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Inspection of pyrite: knowing how to detect it before suffering the nightmare

More and more buyers are aware of the need to have pyrite inspected to ensure that it is not present in the desired building. The certified home inspector can best advise you on this, from detection to disposal advice.

Here is a bit of history to get to know pyrite better… The one we call madman’s gold. Let us first consider how the Régie du Bâtiment du Québec describes it: ” Pyrite is a mineral found in stone and which produces sulfuric acid by oxidizing on contact with humidity and oxygen. When this phenomenon occurs below a foundation, it can cause heaving and cracking of the concrete slab . “

Pyrite made its appearance in the 1980s, although it was found in certain constructions of the 1970s. However, it was only after ten years that the damage caused by pyrite became apparent or at least detectable. In Quebec, the discovery of pyrite following building inspections, made it possible to target regions where the presence of pyrite is more frequent. (see further down in this page).

Since 1999, builders have voluntarily applied the CTQ-M100 standard to exclude stone from embankments at risk of pyrite.

Pyrite inspection recommended by real estate agents

In an article in La Presse in 2014, a real estate broker explained that on the South Shore of Montreal, she systematically offered pyrite inspection to future property buyers. Clearly, this is the demonstration of how common the problem can be.

How pyrite acts on structures

In summary, the pyrite problem is explained by the use of a contaminated backfill under the concrete slabs of certain constructions. On contact with humidity, this backfill oxidizes and produces gypsum crystals which will expand, causing the slab to heave. Cracks then appear on the surface in the concrete of the slabs of garages or basements.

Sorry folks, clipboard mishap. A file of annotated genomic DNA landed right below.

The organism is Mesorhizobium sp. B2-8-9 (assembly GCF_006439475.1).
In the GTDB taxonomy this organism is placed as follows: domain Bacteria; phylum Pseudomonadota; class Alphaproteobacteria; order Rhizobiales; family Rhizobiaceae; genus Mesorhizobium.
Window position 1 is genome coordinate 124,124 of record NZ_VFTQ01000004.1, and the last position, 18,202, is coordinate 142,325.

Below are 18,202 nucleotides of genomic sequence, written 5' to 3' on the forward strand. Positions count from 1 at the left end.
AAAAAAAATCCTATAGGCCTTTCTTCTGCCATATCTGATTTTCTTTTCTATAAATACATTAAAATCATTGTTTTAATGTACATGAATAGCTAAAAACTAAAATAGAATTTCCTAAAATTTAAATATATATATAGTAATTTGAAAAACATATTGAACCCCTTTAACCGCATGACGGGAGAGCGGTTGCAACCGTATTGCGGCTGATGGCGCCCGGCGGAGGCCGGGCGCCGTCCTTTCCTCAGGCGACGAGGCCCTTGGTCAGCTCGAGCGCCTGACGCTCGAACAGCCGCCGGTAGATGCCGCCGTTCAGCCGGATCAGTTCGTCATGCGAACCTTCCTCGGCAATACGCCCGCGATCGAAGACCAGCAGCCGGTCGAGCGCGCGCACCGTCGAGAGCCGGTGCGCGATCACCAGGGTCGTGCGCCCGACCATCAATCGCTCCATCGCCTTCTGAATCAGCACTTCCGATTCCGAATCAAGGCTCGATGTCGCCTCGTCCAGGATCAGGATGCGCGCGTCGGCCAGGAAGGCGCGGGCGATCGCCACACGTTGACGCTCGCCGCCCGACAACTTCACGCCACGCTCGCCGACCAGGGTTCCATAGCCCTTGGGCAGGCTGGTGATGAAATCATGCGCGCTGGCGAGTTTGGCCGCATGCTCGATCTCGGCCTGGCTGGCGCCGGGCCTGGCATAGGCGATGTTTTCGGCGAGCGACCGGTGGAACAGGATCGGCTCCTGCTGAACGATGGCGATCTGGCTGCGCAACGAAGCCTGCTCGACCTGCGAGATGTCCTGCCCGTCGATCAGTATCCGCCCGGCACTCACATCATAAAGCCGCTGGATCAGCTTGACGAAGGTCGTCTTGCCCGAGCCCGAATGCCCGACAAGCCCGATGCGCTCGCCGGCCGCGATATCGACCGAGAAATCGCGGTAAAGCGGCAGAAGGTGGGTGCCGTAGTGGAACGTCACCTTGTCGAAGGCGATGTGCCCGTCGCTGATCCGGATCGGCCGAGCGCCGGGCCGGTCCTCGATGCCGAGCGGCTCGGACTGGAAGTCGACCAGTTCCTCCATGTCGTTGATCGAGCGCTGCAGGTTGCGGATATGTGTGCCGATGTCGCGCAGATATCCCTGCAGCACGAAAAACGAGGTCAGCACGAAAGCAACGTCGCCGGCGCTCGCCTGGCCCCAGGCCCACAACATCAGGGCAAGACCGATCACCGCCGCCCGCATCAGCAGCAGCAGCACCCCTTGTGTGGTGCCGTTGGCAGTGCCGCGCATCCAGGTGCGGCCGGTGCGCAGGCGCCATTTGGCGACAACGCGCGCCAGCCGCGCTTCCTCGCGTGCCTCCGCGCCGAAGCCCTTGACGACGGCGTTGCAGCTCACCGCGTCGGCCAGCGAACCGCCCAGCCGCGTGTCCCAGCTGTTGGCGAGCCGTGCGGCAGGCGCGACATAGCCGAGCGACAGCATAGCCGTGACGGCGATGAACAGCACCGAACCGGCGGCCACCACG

Expansion does not always happen vertically. When it comes to lateral expansion, it is possible that pyrite will damage the foundation of the building itself. This is why, even if you are a homeowner and do not intend to sell your home in the short term, it would be to your advantage to conduct a pyrite inspection before the damage is more costly to repair.
In order to assess the potential damage, the scale used is called the IPPG (petrographic index of swelling potential). This is to determine the possible expansion of pyrite:
-Between 0 and 20, the risk is zero to low
-Between 21 and 40, low to medium
-From 41 to 60, medium to high
-From 61 to 80, high
-From 81 to 100, extremely high
The newspaper L ‘ Écho de la Rive-Nord recently reported on the towns most affected by pyrite .

-South Shore of Montreal
-North Shore of Montreal
-Les Basses-Laurentides
-East and West ends of the city of Montreal

In the greater metropolitan area, 91 cities that were identified as having buildings with a pyrite problem . More recently, the Montérégie sector has shown many cases, particularly in the following municipalities:

-Saint -Hubert
-Greenfield Park

Pyrite tests carried out in the laboratory

Your home inspector is in the best position to inform you of signs of the presence of pyrite . He is also the one who can recommend the various additional tests that you should perform to establish the situation. Beyond the signs that suggest the presence of pyrite , laboratory tests can more precisely indicate the state to which the building is facing (IPPG).

By choosing to proceed with a home inspector, you also ensure that you can have a more complete picture of the impact of the presence of pyrite on the entire property or building.

Purchase of property and presence of pyrite

has an interesting section on its website to let you know what to do, at each step of the process of buying a home that is found to be contaminated with pyrite. Also, in the case of a sale, we mention in particular:
  • that you have a duty to educate any buyer about pyrite, even if the property does not appear to be affected;
  • that he must, when required in residential matters, complete the mandatory  Declarations by the seller of the immovable form  , indicating whether or not he is aware of the presence of pyrite;
  • that an expert assessment should be carried out quickly to determine whether pyrite is causing or could cause problems;
  • that a buyer usually does not assume the cost of an expertise and that he cannot do so without the authorization of the owner;
  • that if a problem is found, it must be corrected, or the sale price must reflect that problem. Otherwise, the building could be difficult to sell;
  • that a copy of the expert’s report (and, if applicable, the detailed invoice for the repairs carried out) must be sent to any buyer, regardless of the result of the analysis.
Do not hesitate to call on a certified building inspector to ensure compliance with the standards of practice in building inspection.